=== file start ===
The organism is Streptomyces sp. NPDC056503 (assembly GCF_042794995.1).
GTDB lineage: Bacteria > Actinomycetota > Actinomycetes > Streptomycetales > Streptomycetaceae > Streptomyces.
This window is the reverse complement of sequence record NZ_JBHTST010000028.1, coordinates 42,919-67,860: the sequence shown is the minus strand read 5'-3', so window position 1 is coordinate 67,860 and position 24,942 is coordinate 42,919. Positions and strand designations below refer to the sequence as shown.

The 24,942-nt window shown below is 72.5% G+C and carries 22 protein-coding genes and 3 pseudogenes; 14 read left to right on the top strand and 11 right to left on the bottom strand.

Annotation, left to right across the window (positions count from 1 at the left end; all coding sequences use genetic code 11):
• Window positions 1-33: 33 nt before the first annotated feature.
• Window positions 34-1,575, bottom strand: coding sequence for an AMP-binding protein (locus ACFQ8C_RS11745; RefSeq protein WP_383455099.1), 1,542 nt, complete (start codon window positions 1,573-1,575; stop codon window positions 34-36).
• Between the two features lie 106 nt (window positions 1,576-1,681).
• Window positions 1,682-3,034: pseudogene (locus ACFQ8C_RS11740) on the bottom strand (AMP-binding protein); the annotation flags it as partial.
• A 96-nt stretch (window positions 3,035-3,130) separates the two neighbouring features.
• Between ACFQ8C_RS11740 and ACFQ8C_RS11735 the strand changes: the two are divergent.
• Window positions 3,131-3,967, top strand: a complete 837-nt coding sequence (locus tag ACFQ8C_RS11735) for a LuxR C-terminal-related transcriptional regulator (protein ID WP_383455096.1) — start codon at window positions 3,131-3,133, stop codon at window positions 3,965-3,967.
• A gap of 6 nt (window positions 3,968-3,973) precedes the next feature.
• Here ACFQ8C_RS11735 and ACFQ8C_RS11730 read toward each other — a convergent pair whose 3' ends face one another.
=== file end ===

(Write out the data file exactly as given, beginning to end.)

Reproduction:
The organism is Streptomyces sp. NPDC056503 (assembly GCF_042794995.1).
GTDB lineage: Bacteria > Actinomycetota > Actinomycetes > Streptomycetales > Streptomycetaceae > Streptomyces.
This window is the reverse complement of sequence record NZ_JBHTST010000028.1, coordinates 42,919-67,860: the sequence shown is the minus strand read 5'-3', so window position 1 is coordinate 67,860 and position 24,942 is coordinate 42,919. Positions and strand designations below refer to the sequence as shown.

The 24,942-nt window shown below is 72.5% G+C and carries 22 protein-coding genes and 3 pseudogenes; 14 read left to right on the top strand and 11 right to left on the bottom strand.

Annotation, left to right across the window (positions count from 1 at the left end; all coding sequences use genetic code 11):
• Window positions 1-33: 33 nt before the first annotated feature.
• Window positions 34-1,575, bottom strand: coding sequence for an AMP-binding protein (locus ACFQ8C_RS11745; RefSeq protein WP_383455099.1), 1,542 nt, complete (start codon window positions 1,573-1,575; stop codon window positions 34-36).
• Between the two features lie 106 nt (window positions 1,576-1,681).
• Window positions 1,682-3,034: pseudogene (locus ACFQ8C_RS11740) on the bottom strand (AMP-binding protein); the annotation flags it as partial.
• A 96-nt stretch (window positions 3,035-3,130) separates the two neighbouring features.
• Between ACFQ8C_RS11740 and ACFQ8C_RS11735 the strand changes: the two are divergent.
• Window positions 3,131-3,967, top strand: a complete 837-nt coding sequence (locus tag ACFQ8C_RS11735) for a LuxR C-terminal-related transcriptional regulator (protein ID WP_383455096.1) — start codon at window positions 3,131-3,133, stop codon at window positions 3,965-3,967.
• A gap of 6 nt (window positions 3,968-3,973) precedes the next feature.
• Here ACFQ8C_RS11735 and ACFQ8C_RS11730 read toward each other — a convergent pair whose 3' ends face one another.